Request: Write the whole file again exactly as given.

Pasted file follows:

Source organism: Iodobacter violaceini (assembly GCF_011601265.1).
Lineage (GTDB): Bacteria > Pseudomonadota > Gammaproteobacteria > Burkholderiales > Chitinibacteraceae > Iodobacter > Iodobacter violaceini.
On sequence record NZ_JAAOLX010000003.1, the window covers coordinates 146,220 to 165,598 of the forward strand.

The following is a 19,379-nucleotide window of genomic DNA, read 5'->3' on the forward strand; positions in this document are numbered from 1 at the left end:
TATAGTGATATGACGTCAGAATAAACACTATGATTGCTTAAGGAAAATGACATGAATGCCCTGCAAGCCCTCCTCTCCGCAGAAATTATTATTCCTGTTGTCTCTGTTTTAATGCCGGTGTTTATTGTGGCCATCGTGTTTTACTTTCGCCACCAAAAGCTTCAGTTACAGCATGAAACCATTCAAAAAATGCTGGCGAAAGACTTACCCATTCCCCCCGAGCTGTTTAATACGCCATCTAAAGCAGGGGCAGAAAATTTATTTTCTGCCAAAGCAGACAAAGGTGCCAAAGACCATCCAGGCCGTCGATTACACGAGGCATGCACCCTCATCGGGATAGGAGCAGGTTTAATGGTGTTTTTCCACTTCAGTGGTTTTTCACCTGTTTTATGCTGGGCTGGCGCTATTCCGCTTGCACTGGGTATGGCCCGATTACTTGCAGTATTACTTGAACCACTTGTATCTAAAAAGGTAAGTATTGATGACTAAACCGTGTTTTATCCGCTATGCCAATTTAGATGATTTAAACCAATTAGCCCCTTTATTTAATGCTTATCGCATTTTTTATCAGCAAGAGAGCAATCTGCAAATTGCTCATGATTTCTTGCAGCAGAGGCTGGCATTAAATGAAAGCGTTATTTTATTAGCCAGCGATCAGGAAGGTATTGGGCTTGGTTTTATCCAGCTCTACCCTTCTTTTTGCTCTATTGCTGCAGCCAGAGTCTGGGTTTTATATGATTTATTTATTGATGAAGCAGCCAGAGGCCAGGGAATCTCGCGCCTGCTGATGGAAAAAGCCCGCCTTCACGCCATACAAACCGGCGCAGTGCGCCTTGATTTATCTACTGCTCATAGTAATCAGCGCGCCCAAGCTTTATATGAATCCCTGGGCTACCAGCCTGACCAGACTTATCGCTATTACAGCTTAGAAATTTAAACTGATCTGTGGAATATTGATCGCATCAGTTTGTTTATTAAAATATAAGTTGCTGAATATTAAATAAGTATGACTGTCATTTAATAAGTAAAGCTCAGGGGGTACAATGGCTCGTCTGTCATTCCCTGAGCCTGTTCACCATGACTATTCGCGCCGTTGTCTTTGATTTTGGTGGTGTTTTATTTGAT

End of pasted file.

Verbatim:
Source organism: Iodobacter violaceini (assembly GCF_011601265.1).
Lineage (GTDB): Bacteria > Pseudomonadota > Gammaproteobacteria > Burkholderiales > Chitinibacteraceae > Iodobacter > Iodobacter violaceini.
On sequence record NZ_JAAOLX010000003.1, the window covers coordinates 146,220 to 165,598 of the forward strand.

The following is a 19,379-nucleotide window of genomic DNA, read 5'->3' on the forward strand; positions in this document are numbered from 1 at the left end:
TATAGTGATATGACGTCAGAATAAACACTATGATTGCTTAAGGAAAATGACATGAATGCCCTGCAAGCCCTCCTCTCCGCAGAAATTATTATTCCTGTTGTCTCTGTTTTAATGCCGGTGTTTATTGTGGCCATCGTGTTTTACTTTCGCCACCAAAAGCTTCAGTTACAGCATGAAACCATTCAAAAAATGCTGGCGAAAGACTTACCCATTCCCCCCGAGCTGTTTAATACGCCATCTAAAGCAGGGGCAGAAAATTTATTTTCTGCCAAAGCAGACAAAGGTGCCAAAGACCATCCAGGCCGTCGATTACACGAGGCATGCACCCTCATCGGGATAGGAGCAGGTTTAATGGTGTTTTTCCACTTCAGTGGTTTTTCACCTGTTTTATGCTGGGCTGGCGCTATTCCGCTTGCACTGGGTATGGCCCGATTACTTGCAGTATTACTTGAACCACTTGTATCTAAAAAGGTAAGTATTGATGACTAAACCGTGTTTTATCCGCTATGCCAATTTAGATGATTTAAACCAATTAGCCCCTTTATTTAATGCTTATCGCATTTTTTATCAGCAAGAGAGCAATCTGCAAATTGCTCATGATTTCTTGCAGCAGAGGCTGGCATTAAATGAAAGCGTTATTTTATTAGCCAGCGATCAGGAAGGTATTGGGCTTGGTTTTATCCAGCTCTACCCTTCTTTTTGCTCTATTGCTGCAGCCAGAGTCTGGGTTTTATATGATTTATTTATTGATGAAGCAGCCAGAGGCCAGGGAATCTCGCGCCTGCTGATGGAAAAAGCCCGCCTTCACGCCATACAAACCGGCGCAGTGCGCCTTGATTTATCTACTGCTCATAGTAATCAGCGCGCCCAAGCTTTATATGAATCCCTGGGCTACCAGCCTGACCAGACTTATCGCTATTACAGCTTAGAAATTTAAACTGATCTGTGGAATATTGATCGCATCAGTTTGTTTATTAAAATATAAGTTGCTGAATATTAAATAAGTATGACTGTCATTTAATAAGTAAAGCTCAGGGGGTACAATGGCTCGTCTGTCATTCCCTGAGCCTGTTCACCATGACTATTCGCGCCGTTGTCTTTGATTTTGGTGGTGTTTTATTTGAT